An unknown mayor from a tiny city enters the race for president, enchants a legion of voters, raises a fortune in campaign contributions, defies the conventional wisdom and blows past the established front-runners to take the lead in
the Iowa caucuses and New Hampshire primary. Maybe we're missing something, but that seems like a pretty big story.
Yet for reasons that are far from clear, the media is begrudging Pete Buttigieg the star-is-born-treatment. The coverage of the South Bend mayor more often reads like a post-mortem on his campaign.
Stories picking apart his support are impossible to avoid.
don’t like him;
don’t like him;
don’t like him;
don’t like him. Who are you going to believe, reporters seem to be saying - us or your own eyes?
Buttigieg’s surprising success in the Iowa and New Hampshire polls gets little respect. “Iowa is practically engineered for Buttigieg to succeed,” Clare Malone of
Brian Lehrer last month. “It’s white and college educated.”
New York Times
recently ran what seemed like its
about Buttigieg’s lack of support in the African American community. “Mr. Buttigieg has failed to demonstrate even minimal support among African-Americans and Hispanics, critical voting blocs that will have a much larger say after Iowa and New Hampshire, and their nearly all-white electorates,” reported Reid Epstein.
It’s a point that has been made so frequently you’d think the South Carolina primary was upon us. But it’s not.
It’s undeniable that Buttigieg has a hill to climb when it comes to the black vote. But it is equally undeniable that Cory Booker and Amy Klobuchar have even
black support. And that winning Iowa and New Hampshire would almost certainly change the chemistry of the race.
The relentless refrain about Mayor Pete's poll numbers among African Americans is threatening to become a self-fulfilling prophesy. Reporters now routinely scour his comments for racial landmines. He has been
(as criticizing Obama, which he did not) and misconstrued for what he said in a
, when he allegedly equated his experience of being gay with the experience of black people.
That’s not what happened. That’s not what he said,”
Jonathan Capehart in his defense, refusing to
drag someone for using their own experience to build a bridge of empathy, openness and awareness to try to help make the lives of others better.”
ournalists simply seem annoyed at Buttigieg’s success. A few weeks back,
Epstein and Lisa Lerer
all but called him
a snot-nosed jerk.
“More than a dozen participants in the Democratic campaign — including rival candidates and campaign aides — spoke on condition of anonymity to discuss their views about Mr. Buttigieg candidly,” they wrote. "They conveyed an annoyance at the McKinsey consultant certitude with which Mr. Buttigieg analyzes and makes pronouncements about the primary.”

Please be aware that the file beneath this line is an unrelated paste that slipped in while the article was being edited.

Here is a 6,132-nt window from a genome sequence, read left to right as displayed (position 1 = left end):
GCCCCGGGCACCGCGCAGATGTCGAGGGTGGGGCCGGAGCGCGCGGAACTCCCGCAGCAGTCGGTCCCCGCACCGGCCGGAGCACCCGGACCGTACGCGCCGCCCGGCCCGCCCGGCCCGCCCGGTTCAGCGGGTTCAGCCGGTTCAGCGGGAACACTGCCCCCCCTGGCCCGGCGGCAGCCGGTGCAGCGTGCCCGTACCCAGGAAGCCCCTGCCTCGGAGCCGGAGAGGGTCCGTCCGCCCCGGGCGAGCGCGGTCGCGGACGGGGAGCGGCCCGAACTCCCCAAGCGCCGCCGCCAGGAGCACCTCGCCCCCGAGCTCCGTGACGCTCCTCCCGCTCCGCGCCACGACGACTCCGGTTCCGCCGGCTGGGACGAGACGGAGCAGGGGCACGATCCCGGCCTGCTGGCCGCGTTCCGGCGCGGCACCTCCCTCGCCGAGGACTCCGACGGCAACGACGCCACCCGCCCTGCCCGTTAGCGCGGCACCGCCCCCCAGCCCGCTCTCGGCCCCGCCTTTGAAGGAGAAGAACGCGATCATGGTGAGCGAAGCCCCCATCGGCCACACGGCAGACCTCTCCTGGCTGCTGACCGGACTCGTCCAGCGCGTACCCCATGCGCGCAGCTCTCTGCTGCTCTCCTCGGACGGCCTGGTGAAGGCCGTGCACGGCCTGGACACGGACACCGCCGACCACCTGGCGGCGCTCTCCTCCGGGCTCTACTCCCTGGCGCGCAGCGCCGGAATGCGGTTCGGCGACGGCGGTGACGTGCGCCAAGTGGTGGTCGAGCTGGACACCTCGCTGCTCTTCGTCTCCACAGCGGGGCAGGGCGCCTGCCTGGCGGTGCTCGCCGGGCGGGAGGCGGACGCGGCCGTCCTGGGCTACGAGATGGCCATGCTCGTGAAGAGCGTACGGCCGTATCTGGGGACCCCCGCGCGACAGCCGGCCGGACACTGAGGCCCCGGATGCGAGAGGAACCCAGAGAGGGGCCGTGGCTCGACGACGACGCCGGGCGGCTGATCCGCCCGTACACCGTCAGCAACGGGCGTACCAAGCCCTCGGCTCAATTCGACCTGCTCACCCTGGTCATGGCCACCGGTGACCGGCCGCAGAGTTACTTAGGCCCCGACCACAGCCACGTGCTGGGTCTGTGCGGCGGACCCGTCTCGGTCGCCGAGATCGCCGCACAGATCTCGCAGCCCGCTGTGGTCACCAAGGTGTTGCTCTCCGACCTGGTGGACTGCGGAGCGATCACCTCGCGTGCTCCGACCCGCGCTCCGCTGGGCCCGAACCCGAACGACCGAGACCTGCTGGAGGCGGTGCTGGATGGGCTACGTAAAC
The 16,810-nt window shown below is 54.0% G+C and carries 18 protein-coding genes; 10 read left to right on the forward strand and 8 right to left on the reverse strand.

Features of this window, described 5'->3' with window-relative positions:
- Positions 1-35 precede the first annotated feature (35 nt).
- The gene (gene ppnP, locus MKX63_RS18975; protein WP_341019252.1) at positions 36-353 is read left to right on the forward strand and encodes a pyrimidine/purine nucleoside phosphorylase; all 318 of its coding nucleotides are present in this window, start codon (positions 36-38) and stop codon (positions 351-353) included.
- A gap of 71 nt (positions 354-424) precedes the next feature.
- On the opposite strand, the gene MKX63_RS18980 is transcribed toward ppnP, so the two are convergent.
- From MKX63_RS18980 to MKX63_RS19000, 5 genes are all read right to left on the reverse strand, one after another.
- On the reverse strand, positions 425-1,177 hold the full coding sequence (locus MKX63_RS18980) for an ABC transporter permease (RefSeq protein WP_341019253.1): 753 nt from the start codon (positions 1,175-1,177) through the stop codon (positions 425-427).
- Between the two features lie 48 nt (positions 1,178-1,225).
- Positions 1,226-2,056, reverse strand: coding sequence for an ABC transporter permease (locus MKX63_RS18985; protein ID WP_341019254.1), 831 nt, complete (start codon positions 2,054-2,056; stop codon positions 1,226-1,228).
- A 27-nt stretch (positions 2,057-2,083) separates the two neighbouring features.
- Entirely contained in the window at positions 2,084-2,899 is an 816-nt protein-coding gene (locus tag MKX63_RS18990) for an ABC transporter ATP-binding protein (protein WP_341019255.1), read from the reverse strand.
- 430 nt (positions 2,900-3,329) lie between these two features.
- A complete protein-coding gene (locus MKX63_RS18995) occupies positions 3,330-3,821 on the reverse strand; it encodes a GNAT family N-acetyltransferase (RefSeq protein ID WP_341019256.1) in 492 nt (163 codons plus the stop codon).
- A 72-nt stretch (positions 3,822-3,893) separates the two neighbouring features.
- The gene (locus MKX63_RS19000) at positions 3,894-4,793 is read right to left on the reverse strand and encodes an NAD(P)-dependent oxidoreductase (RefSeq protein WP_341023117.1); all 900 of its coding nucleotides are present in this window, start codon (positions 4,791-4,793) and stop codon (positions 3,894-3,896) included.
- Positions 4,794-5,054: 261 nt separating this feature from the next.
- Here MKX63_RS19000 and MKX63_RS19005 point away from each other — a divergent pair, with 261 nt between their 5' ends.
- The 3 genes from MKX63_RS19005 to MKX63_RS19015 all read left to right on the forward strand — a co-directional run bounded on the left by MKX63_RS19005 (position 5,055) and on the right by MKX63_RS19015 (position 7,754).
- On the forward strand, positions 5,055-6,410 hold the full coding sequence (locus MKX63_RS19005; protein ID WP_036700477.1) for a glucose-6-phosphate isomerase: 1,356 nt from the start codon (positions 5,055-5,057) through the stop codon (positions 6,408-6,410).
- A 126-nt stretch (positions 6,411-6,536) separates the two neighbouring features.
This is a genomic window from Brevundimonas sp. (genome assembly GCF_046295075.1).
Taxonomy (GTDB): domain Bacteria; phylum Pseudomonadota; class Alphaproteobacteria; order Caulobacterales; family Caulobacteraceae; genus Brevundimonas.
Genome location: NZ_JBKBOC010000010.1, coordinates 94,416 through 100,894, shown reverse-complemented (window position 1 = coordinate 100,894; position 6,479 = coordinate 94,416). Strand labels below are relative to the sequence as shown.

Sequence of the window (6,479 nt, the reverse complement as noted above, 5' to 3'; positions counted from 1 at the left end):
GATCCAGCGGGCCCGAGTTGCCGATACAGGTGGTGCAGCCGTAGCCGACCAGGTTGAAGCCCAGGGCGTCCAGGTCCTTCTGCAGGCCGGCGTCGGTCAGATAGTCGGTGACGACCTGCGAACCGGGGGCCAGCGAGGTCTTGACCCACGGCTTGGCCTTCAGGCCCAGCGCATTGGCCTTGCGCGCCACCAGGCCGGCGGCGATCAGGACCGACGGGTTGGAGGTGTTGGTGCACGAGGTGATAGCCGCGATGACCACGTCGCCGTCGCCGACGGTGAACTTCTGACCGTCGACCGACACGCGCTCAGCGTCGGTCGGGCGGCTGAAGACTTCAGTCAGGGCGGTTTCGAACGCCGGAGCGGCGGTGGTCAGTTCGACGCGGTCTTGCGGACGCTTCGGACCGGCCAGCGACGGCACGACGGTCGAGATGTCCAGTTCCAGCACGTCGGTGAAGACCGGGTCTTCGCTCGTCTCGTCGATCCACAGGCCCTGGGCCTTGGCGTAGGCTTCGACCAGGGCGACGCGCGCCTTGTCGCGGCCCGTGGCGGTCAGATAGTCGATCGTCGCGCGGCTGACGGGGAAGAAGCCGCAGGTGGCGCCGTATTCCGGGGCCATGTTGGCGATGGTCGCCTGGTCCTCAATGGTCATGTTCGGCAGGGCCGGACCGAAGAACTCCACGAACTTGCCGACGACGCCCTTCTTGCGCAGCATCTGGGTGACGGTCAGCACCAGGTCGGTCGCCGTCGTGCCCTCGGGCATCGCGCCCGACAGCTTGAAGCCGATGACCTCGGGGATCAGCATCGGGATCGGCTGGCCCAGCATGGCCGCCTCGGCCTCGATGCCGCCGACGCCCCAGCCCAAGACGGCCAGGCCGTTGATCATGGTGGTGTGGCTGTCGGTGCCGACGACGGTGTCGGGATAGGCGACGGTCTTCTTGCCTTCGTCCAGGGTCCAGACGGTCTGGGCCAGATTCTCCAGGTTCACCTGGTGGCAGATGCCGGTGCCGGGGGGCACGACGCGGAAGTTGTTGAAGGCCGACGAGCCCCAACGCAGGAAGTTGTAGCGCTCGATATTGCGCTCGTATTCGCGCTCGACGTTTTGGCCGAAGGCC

And all it took to unearth this news was a grant of anonymity.
Some of the more withering critiques have come from LGBT writers, who have carried on a running debate about whether Buttigieg is the wrong kind of gay. “Heterosexuality Without Women” was Yale professor Greta LaFleur’s eyebrow-raising
of Buttigieg's style.
a two-year-old photo
surfaced of the mayor at a charity initiative for the Salvation Army. It was treated by some activists as the smoking gun in an investigation into bad gays.
“I can't help but wonder if Mayor Pete just looks at what LGBTQ activists have been working on for years and then chooses to spite it,” tweeted Zach Ford, a little-known advocate for judicial reform whose comment was picked up in the national press to illustrate gay outrage.
Writing for the
, George M. Johnson
that Buttigieg’s African-American problem had nothing to do with his sexual orientation.
“Mayor Pete has had a meteoric rise while being mediocre at best,” he wrote. “His policies either harm the marginalized or simply don’t exist.”
Or maybe he’s just not liberal enough for the gay left.
In a much-discussed
piece, Jim Downs
“Type A, politically driven, never-take-their-eye-off-the-ball gays—a group of which Pete Buttigieg is an extreme example.”
But you don’t have to be gay to resent his success. Molly Roberts in the
all but spat upon
Buttigieg’s “page-spilling résumé,” which includes a Rhodes scholarship, stint in the military and a Harvard education.
Buttigieg hasn’t managed to convince many young Americans that he stands for anything other than ambition, with a stale side of duty,” wrote Roberts (a Harvard graduate!) “And until he does, those Americans will see in him the scariest thing of all: the hollowness of our own achievement culture staring back at us from the mirror.”
Success. So uncool.
Some of the criticism of Buttigieg is fair game. His shaky record on race relations and policing in South Bend in particular is a critical aspect of his career.
But the continuous sniping is frustrating, primarily because there seems to be no underlying coherence to it. The bad press comes from a hodgepodge of missteps real or imagined, fueled by disparate critics who
don’t like him for whatever reason, be it his personality, policies, age, class, sexuality or success. None of this adds up to a storyline worthy of so much attention.
Buttigieg may be on a trajectory toward an historic achievement in the early primaries – he would be the first openly gay presidential candidate ever to win Iowa or New Hampshire (and probably the youngest as well).
If he succeeds, winning the two contests could catapult him to success in the later primaries. Or maybe it won't. But this all seems like a major story to us. Sooner or later, we hope reporters will get around to writing it.